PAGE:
FOMO (fear of missing out)

Read this blog post by Caterina Fake (co-founder of Flickr and Hunch), about the “Fear of Missing Out,” and how it drives our use of social media. Or don’t read it, just read this excerpt:

“FOMO is a great motivator of human behavior, and I think a crucial key to understanding social software, and why it works the way it does. Many people have studied the game mechanics that keep people collecting things (points, trophies, check-ins, mayorships, kudos). Others have studied how the neurochemistry that keeps us checking Facebook every five minutes is similar to the neurochemistry fueling addiction. Social media has made us even more aware of the things we are missing out on. You’re home alone, but watching your friends status updates tell of a great party happening somewhere. You are aware of more parties than ever before. And, like gym memberships, adding Bergman movies to your Netflix queue and piling up unread copies of the New Yorker, watching these feeds gives you a sense that you’re participating, not missing out, even when you are.”

I certainly suffer from FOMO, as I imagine we all do to some extent. I’m conscious of it and I try to minimize it, but sometimes it feels worse to have 10 options for saturday night and agonize between them, than to have just 1 solid option and go for it. Sunday morning, you’re wondering if the other parties Had More Fun. This is an extremely pointless line of thinking. It can be so difficult to wring the positive effects out of social media; often, it rarely feels worth it to be on facebook. There’s so much potential for good, but for whatever reason it’s very difficult to take advantage of only the good, and keep away from the FOMO and the endless comparisons, a thousand ways to poke your every insecurity or small hurt. Flicking through profiles, thinking: Are they achieving more than me? Are they prettier? Are they having more fun with their new partner than they were with me? I’m sure we’ve all done this at least once.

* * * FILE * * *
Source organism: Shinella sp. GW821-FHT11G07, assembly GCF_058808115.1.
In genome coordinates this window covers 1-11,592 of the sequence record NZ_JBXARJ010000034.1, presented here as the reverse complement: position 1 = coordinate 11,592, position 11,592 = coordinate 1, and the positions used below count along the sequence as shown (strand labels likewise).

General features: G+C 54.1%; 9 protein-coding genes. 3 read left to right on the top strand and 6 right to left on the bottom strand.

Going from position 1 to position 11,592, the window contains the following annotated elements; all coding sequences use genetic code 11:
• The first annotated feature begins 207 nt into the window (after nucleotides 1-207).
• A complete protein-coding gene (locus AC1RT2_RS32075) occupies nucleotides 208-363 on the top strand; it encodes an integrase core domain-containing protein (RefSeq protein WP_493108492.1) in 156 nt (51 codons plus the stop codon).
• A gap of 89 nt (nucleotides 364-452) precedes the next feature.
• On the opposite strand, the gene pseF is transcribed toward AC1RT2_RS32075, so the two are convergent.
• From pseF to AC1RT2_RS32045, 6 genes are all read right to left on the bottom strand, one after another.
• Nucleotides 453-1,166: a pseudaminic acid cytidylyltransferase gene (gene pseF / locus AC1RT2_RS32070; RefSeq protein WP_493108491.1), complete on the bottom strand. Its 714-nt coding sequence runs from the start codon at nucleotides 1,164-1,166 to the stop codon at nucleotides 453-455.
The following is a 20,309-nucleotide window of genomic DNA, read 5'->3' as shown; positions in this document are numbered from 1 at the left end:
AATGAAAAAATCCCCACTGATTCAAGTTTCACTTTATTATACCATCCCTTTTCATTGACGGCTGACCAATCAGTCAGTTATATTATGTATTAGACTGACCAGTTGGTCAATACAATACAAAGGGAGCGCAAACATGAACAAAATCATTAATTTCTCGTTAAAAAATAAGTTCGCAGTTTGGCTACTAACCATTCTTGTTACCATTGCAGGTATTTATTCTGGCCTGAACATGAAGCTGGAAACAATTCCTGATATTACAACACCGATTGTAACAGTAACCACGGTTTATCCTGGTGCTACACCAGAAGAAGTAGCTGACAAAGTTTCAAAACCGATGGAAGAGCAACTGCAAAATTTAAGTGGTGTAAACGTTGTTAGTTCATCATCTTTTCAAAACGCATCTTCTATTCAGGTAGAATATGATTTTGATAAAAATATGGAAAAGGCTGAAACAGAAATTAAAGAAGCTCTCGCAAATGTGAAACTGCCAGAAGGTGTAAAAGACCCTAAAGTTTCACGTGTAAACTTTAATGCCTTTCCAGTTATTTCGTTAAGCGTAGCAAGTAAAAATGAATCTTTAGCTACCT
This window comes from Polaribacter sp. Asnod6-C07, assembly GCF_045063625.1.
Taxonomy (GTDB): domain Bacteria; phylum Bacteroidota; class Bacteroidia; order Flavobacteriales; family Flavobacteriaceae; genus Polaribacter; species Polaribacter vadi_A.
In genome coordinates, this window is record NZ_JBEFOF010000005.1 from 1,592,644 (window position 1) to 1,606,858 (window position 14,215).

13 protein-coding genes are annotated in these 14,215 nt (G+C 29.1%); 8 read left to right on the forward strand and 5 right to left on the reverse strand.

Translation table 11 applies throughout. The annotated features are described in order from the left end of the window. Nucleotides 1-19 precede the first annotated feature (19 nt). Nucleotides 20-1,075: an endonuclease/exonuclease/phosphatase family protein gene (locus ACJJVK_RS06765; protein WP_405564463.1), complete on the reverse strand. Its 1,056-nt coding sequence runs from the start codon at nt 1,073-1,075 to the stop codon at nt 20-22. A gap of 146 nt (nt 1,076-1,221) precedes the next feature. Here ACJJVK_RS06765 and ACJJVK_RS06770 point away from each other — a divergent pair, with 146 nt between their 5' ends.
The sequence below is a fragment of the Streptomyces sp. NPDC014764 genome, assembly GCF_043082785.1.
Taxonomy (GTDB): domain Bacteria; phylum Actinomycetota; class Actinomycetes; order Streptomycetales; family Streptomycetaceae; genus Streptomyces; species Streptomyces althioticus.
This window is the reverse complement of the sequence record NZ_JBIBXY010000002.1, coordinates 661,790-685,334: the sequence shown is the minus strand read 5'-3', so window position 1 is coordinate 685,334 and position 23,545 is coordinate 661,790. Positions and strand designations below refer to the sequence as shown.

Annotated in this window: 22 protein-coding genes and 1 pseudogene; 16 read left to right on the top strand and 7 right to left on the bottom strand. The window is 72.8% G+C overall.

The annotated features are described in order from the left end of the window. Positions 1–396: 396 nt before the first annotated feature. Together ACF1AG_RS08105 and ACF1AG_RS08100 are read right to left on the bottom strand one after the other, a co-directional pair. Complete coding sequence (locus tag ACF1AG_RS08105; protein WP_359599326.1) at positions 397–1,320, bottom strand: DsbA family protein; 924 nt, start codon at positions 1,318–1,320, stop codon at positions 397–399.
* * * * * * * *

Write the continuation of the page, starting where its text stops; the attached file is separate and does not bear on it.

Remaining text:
Anyhow, Caterina Fake is an interesting lady, who is a total master/mistress of social media. I read an article about her in Wired awhile ago – in fact, I think I read it while sitting in C&C’s bathroom, probably the best place to read Wired magazine. Here’s the article: What You Want: Flickr Creator Spins Addictive New Web Service.

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